Several weeks ago, I joined my friends Ann and Chris at the Aveyron fair in Paris. Right off the bat we stuffed ourselves with local specialties like aligot and farçou, and then decided to walk it off by exploring the rest of the fair. We sound some excellent cheeses and sweet breads (not sweetbreads), and suddenly, as we were strolling along, I stopped and cried out, “beer!” You see, among the other gustatory delights, there was a stand selling craft beers made in Aveyron, by a brewery called La Caussenarde. So I bought one of each of their offerings: the blonde, the ambrée, and the brune.
Finally, Nick and I got around to tasting them last weekend. Beer drinking becomes less of a leisure activity when there’s documentation involved. But last Sunday we decided to sit down and taste these three, and it was much less of a chore than it initially seemed.
The Blonde poured out hazy, as much due to its nature as an unfiltered beer as to carelessness in pouring. The beer was very fizzy, with a thin, quickly dissipating head. Color-wise, it was darker than most blondes, edging into honey tones. I was immediately taken by the fruity, floral hop aromas, reminiscent of honeysuckle and clover. These flavors came through on the palate as well, with a sweetish, almost honey-like body, followed by a nice dry finish. Sounding surprised, Nick declared, “Actually, I really like it.”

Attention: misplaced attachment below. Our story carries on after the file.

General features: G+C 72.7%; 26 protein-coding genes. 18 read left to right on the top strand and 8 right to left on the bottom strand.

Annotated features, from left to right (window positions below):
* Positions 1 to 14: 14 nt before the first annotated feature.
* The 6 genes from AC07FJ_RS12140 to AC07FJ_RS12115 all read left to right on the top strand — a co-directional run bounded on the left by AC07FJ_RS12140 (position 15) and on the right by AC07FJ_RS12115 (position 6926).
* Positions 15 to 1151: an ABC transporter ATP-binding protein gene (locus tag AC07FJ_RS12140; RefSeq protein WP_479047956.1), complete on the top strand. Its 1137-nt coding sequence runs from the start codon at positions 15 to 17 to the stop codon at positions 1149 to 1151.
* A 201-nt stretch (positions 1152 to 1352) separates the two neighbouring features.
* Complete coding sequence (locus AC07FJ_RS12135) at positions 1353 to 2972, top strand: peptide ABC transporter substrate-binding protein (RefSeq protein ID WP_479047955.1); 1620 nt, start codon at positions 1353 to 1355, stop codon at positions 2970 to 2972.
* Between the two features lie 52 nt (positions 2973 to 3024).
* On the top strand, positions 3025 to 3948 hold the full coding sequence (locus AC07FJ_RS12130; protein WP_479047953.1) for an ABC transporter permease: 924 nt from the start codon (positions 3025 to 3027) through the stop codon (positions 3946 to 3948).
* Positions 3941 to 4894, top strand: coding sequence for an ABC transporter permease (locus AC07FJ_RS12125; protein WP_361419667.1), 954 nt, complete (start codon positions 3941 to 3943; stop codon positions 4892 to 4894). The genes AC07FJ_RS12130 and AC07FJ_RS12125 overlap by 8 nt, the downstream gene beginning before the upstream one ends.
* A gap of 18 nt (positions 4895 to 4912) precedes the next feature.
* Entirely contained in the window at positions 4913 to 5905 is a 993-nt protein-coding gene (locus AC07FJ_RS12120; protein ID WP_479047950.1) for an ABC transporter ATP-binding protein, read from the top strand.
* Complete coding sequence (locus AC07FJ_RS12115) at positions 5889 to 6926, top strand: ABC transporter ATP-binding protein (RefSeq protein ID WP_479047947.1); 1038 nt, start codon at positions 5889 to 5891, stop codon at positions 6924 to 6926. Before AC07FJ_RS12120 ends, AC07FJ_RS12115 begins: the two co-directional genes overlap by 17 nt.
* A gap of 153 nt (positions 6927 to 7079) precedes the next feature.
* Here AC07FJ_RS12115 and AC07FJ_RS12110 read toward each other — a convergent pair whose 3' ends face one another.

Moving on to the Ambrée, it too was really fizzy – almost the way a soda pop is. This beer was unfiltered as well, but since it was poured more carefully, our glasses remained clear enough to show the lovely true amber color of the liquid. It had a warm spicy smell, almost like French pain d’épices, with ginger, nutmeg, and anise notes prevailing. Again, it tasted like it smelled, with a clean finish.
Finally, the Brune. It poured out a pretty, clear brown color and with the effervescence now characteristic of La Caussenarde. The nose had surprising sour notes mingling with the otherwise sweet and roasty aromas. Like the Ambrée, this one had warm spices too, but different ones: cinnamon and clove were in the forefront here. On the palate, there were few surprises, an unusual sourness balanced with plenty of sweet roasted malt flavors and gentle spices.
All of these beers tasted well-balanced and carefully crafted. I would absolutely buy all three of them again, but if I had to pick a favorite, it’s probably the Blonde. They do have more fun after all, right?
Originally published on Croque-Camille.